4. Ground Cover: requirements unknown
        5. Upland Habitat: Likely remain within the linear stream network (Bourque 2008)
      3. Terrestrial Microclimate
        1. Humidity: Unknown, but likely important for some life functions [e.g. cutaneous respiration], (GANDA 2008, Duellman and Trueb 1986).
        2. Light: Unknown, but day-length likely affects breeding readiness (GANDA 2008, Duellman and Trueb 1986)
      4. Dispersal Habitat: Likely remain within the linear stream network (Bourque 2008), but detail unknown. Young-of-the-year frogs may move upstream at greater rates than downstream (Twitty et al. 1967)
      5. Mating
        1. Calling behavior: Males (MacTague and Northern 1993, Wheeler 2007)
        2. Sex ratios:
          1. Male biased at breeding sites (Wheeler 2007)
          2. Female biased over breeding season (Wheeler 2007)
        3. Territoriality
          1. Males defend territory and aggregate, but ultimately females select oviposition sites (Wheeler 2007)
          2. Bullfrogs may interfere with successful mating of Rana boylii (Lind et al. 2003)
        4. Oviposition: Females "clean" substrate prior to oviposition (Rombough and Hayes 2005)
        5. Breeding Frequency : no data available
      6. Life Span
        1. Females- may live 7+ years (Drennan, pers. comm.)
        2. Males have unknown life span, observations for males 3-4 years old (GANDA 2008)
      7. Predators
        1. Fish
          1. Sacramento pike minnow (Ashton and Nakamoto, pers. comm., Corum 2003)
        2. Herpetofauna
          1. Garter snakes & bullfrogs (Fitch 1941, Lind and Welsh, pers. obs.)
        3. Mammals
          1. Raccoons and other mammals (Bourque, pers. comm.)
    Other Threats & Risks
    General Amphibian Decline

    Amphibian populations continue to decline on local and global scales (Davidson et al. 2002, Lannoo 2005, Pounds et al. 2006, Hamer and McDonnell 2008, Wake and Vredenburg 2008), and the underlying reasons behind these declines often remain unknown (Moyle and Randall 1998, Beebee and Griffiths 2005, Brito 2008). Human activities have been directly linked to all of the key factors in this recent era of amphibian decline, including climate change, invasive species introductions, habitat fragmentation, and habitat destruction (Karr and Chu 2000, Beebee and Griffiths 2005). Therefore, current amphibian declines may not only represent a severe change in the balance of global biodiversity, but also indicate significant and widespread ecological degradation. This degradation may have ramifications not only for amphibians, but all species that rely on the benefits that "ecosystem services" (Daily 1997) provide, such as drinking water, food supply, purification of human and industrial wastes, and habitat for plant and animal life (Wilson and Carpenter 1999).

    Beebee, T.J.C. and R. A. Griffiths. 2005. The amphibian decline crisis: A watershed for conservation biology? Biological Conservation. Vol. 125, pp. 271–285.

    Brito, D. 2008. Amphibian conservation: Are we on the right track? Biological Conservation. Vol. 141 (11), pp. 2912–2917.
    Daily, G. 1997. Nature’s services. Island Press, Washington D.C., USA.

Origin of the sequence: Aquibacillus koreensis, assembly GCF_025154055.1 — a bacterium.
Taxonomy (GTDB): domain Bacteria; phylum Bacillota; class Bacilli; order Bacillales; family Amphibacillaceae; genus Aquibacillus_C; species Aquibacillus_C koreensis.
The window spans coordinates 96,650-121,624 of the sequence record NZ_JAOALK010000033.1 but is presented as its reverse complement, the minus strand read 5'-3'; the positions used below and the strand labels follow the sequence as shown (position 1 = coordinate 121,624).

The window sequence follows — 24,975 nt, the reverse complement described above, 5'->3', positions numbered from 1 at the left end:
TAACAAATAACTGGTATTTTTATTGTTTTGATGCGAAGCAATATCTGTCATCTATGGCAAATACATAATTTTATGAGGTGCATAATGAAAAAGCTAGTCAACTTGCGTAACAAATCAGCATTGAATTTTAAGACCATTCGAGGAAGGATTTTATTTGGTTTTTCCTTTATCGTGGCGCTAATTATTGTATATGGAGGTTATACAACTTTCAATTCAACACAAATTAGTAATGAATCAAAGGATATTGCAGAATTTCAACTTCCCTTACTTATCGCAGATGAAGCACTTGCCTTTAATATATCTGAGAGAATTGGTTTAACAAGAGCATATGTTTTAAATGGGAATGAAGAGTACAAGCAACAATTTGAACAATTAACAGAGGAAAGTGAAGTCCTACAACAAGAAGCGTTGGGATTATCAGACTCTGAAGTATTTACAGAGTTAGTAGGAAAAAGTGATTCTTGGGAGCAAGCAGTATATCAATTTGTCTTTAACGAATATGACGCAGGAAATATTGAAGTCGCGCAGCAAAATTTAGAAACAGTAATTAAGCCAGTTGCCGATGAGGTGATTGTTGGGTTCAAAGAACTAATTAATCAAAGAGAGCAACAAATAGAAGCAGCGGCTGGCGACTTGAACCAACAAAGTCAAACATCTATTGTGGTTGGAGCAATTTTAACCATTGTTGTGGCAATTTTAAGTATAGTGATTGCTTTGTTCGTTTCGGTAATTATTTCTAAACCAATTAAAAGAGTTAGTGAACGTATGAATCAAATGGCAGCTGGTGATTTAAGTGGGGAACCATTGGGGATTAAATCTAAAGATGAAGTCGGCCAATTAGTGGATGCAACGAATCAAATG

Hamer, A. and M. McDonnell. 2008. Amphibian ecology and conservation in the urbanising world: A review. Biological Conservation. Vol. 141 (10), pp. 2432–2449.

    Karr J.R. and E.W. Chu. 2000. Sustaining living rivers. Hydrobiologia. Vol. 422/423, pp. 1–14.

    Lannoo, D. (ed). 2005. Amphibian Declines. Conservation Status of United States Species. Regents of the University of California, University of California Press.

    Moyle, P. B. and P. J. Randall. 1998. Evaluating the biotic integrity of watersheds in the Sierra Nevada, California. Conservation Biology. Vol. 12 (6), pp. 1318–1326.

    Pounds, J.A., Bustamante, M.R., Coloma, L.A., Consuegra, J.A., Fogden, M.P.L., Foster, P.N., La Marca, E., Masters, K.L., Merino-Viteri, A., Puschendorf, R., Ron, S.R., Sanchez-Azofeifa, G.A., Still, C.J., Young, B.E. 2006. Widespread amphibian extinctions from epidemic disease driven by global warming. Nature. Vol. 439 (7073), pp. 161–167.

    Wake, D. and V. Vredenburg. 2008. Are we in the midst of the sixth mass extinction? A view from the world of amphibians. PNAS. Vol. 105 (1), pp. 11466–11473.

    Wilson, M. and S. Carpenter. 2008. Economic valuation of freshwater ecosystem services in the United States: 1971–1997. Ecological Applications. Vol. 9 (3), pp. 772–783.

    Other Risks for Foothill Yellow-Legged Frogs
    Suction-dredge mining, North Fork Middle Fork American River (Photo: R. Peek)

    Rana boylii face a range of risks which adversely affect conservation of populations and their habitat. Major limiting factors include: land use change, shifts in precipitation and climate (Lind 2005, Kupferberg et al. 2009b), parasites and disease (Kupferberg et al. 2009a), toxins /pesticides (Davidson et al. 2002, Davidson et al. 2007, Hothem et al. 2009, Sparling and Fellers 2008), invasive species (Moyle 1973, Kupferberg 1997), and habitat alteration (including fire/fuel management, habitat fragmentation, and mining).

    These factors may act synergistically. Recent research has identified synergistic sub-lethal affects of pesticides in relation to the Batrachytrium dendrobatidis (Bd) infection fungus (Davidson et al. 2007), and Kupferberg et al. (2009a) found evidence between unusually warm summer water temperatures and outbreaks of the parasitic non-native copepod Lernaea cyprinacea, and malformations in R. boylii tadpoles and young of the year. Habitat alteration unrelated to flow regulation in the current range of R. boylii continues in the form of urbanization, land use change, and suction-dredge mining.

    Last Modified: Jun 3, 2016 06:03:04 PM